- Cullman, Alabama


February 2, 2013

Officials: Gifted student underserved in Alabama

DOTHAN, Ala. — Lisa Weston spends her morning teaching her fourth grade students about the difference between Renaissance artists and Impressionist artists. At some point, the word "chiaroscuro" is used, and later students work to make their own reproduction of Vincent Van Gogh's "Starry Night."

Weston's classroom isn't an average elementary school classroom and her students aren't average students.

Weston is the LinC teacher for Kelly Springs. LinC, or learning in consultation, serves as the gifted program for local schools. To get in the program, students must have an A-B average and above average scores on the ARMT and other achievement tests, and satisfy other entrance requirements.

In the LinC program, students in grades 3-5 spend about three hours a week receiving more challenging supplemental education from teachers like Weston.

"It's more fun than regular class and makes me feel more excited about school," 10-year-old Eric Mendez said.

Weston said Kelly Springs and other Dothan City Schools are lucky to have the LinC program, as many school systems throughout the state struggle to provide programs for gifted students.

"There are some school systems with only one gifted education teacher for the whole county," said Amy Waine, a Birmingham-area gifted education teacher and head of the Alabama Association for Gifted Children.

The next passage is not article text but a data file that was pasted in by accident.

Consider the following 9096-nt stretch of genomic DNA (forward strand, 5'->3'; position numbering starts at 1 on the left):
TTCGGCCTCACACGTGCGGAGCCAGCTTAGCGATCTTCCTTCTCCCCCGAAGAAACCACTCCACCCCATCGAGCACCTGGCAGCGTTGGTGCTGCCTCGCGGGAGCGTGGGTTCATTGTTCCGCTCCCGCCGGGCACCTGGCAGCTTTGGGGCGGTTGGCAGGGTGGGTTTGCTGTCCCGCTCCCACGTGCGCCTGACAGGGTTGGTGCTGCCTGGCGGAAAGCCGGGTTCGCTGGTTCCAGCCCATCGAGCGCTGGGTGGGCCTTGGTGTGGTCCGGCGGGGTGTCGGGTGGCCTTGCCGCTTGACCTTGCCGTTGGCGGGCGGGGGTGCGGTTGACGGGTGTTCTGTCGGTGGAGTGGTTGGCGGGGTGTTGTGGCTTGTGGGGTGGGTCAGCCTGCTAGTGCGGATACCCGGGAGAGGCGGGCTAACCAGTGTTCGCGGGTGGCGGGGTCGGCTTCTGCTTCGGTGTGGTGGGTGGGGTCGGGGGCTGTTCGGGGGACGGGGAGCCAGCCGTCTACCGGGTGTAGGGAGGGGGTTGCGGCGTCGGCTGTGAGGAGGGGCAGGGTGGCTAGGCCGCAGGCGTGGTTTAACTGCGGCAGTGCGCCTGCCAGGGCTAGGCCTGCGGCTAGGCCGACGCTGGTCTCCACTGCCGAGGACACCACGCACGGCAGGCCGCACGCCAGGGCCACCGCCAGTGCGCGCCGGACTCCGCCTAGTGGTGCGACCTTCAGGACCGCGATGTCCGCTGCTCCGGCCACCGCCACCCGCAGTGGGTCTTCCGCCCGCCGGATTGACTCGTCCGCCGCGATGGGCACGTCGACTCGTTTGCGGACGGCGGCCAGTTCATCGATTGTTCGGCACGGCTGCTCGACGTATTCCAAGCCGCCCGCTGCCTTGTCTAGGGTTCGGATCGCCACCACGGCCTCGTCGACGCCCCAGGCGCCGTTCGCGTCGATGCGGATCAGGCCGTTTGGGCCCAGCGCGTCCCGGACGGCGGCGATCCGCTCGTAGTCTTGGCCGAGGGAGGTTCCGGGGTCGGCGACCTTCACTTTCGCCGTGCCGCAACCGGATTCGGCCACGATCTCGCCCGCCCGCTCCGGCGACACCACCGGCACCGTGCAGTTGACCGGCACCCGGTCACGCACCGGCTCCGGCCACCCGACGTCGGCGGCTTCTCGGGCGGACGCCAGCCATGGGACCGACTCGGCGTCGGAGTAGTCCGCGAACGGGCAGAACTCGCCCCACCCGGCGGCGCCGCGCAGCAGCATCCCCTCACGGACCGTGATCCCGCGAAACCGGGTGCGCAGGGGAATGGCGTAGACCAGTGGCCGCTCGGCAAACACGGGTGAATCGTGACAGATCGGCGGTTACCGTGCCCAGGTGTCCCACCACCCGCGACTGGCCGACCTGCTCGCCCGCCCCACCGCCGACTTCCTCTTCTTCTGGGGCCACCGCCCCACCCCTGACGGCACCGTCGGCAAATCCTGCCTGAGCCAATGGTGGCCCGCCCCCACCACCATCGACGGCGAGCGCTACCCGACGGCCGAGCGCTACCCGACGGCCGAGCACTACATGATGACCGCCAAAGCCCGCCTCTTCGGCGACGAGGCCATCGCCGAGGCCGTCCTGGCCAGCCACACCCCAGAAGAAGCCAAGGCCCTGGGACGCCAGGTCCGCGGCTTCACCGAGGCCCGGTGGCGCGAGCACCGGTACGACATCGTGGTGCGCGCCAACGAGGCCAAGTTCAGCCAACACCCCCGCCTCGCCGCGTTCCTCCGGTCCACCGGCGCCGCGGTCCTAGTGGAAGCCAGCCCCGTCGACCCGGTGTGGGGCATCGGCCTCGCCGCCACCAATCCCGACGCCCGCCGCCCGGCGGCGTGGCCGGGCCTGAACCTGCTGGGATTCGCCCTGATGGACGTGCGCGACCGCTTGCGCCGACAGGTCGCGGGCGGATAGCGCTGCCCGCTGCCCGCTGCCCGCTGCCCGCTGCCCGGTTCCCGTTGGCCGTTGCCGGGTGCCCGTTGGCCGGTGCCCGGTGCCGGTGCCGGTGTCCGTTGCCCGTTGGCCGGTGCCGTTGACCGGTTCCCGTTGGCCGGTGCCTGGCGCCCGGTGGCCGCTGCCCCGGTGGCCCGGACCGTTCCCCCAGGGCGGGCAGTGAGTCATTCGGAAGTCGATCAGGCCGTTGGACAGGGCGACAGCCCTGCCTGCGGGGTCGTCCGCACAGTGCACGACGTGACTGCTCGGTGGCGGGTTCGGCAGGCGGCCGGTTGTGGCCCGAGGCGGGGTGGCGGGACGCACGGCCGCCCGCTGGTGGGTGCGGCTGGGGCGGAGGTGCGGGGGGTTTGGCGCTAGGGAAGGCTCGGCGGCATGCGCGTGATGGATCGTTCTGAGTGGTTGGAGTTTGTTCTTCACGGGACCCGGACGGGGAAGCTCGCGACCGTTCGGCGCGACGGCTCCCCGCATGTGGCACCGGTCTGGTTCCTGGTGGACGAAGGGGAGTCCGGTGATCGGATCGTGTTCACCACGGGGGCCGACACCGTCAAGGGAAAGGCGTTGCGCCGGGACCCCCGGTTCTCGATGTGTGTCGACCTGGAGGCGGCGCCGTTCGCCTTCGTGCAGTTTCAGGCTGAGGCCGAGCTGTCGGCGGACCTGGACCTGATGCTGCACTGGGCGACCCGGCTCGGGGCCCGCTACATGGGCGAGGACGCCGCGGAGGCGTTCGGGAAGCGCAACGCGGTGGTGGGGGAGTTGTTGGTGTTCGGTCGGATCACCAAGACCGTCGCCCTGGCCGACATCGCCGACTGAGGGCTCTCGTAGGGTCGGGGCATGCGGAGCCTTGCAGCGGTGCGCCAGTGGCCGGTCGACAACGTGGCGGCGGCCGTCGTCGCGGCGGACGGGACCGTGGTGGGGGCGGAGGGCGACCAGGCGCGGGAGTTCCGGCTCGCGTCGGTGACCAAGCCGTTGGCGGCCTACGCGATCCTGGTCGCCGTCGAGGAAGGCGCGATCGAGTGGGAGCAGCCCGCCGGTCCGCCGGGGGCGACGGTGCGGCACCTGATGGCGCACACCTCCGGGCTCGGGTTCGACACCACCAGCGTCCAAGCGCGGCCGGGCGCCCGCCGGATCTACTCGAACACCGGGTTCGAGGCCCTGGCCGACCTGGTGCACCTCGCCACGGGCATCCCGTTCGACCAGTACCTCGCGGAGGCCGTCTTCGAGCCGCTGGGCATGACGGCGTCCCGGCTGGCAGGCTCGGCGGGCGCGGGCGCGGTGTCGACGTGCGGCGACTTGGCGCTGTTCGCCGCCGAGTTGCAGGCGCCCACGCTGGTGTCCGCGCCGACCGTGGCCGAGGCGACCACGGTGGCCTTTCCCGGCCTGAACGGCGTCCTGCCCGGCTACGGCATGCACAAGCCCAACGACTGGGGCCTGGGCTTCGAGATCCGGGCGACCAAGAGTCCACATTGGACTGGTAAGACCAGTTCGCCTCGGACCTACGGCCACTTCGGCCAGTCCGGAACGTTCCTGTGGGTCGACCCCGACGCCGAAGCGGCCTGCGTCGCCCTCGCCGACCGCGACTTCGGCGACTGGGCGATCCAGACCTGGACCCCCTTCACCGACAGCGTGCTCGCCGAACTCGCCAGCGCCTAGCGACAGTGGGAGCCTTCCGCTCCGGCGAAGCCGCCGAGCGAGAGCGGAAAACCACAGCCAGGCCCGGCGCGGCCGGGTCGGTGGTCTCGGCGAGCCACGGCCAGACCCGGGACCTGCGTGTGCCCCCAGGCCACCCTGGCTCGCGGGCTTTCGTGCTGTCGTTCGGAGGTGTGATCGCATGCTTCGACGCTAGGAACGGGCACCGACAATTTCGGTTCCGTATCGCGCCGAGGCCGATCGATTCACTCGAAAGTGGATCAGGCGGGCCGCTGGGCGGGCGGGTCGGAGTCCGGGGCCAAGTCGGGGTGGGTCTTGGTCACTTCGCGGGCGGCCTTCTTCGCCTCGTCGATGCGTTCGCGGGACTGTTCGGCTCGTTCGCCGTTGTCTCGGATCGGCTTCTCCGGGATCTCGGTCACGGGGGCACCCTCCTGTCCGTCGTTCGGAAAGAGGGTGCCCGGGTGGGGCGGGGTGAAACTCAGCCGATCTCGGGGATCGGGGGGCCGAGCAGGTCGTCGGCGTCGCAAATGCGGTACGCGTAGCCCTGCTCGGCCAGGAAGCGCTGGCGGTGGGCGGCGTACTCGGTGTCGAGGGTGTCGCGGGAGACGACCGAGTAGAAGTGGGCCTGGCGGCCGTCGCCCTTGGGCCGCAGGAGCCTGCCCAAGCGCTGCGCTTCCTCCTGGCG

Alabama has nearly 53,000 gifted students. The state spent $1 million on gifted students in 2012, the first time state funds had been allocated to gifted programs since 2008. The amount Alabama spends on gifted students is dwarfed by that of neighboring states. According to Waine, Georgia spends $300 million on gifted students, while Florida spends $267 million.

The bulk of funding for special education programs comes from local school systems. State officials estimate local systems throughout the state spent about $32-33 million on gifted programs last year.

For poor systems, finding funding for gifted education can be a challenge. Shirley Farrell, distance-education specialist, said rural systems struggle to find gifted education teachers. According to Waine, the state needs 620 gifted education teachers and has only about 414.

Waine said common misconceptions about gifted students may play into why gifted programs are underfunded in Alabama. Waine said many people think that because students are gifted, they don't need any extra support because they'll master the curriculum on their own. Waine said gifted students often need extra attention because of their proficiency, and if not adequately challenged they run a risk of tuning out in class and performing poorly in school.

"By fourth grade, about 40 percent of gifted students are already underachieving," Farrell said. "They don't see the relevance."

Farrell said parents of special needs students have gotten better funding for their children by pressuring federal and state lawmakers.

This year, education officials are requesting $6.2 million for the upcoming fiscal year. Waine said some needed improvements to Alabama programs for gifted education include providing more individualized instruction and increasing the number of gifted education teachers.


Text Only
  • WSCC patient care specialist BOOST program offers certification as Patient Care Specialist in one year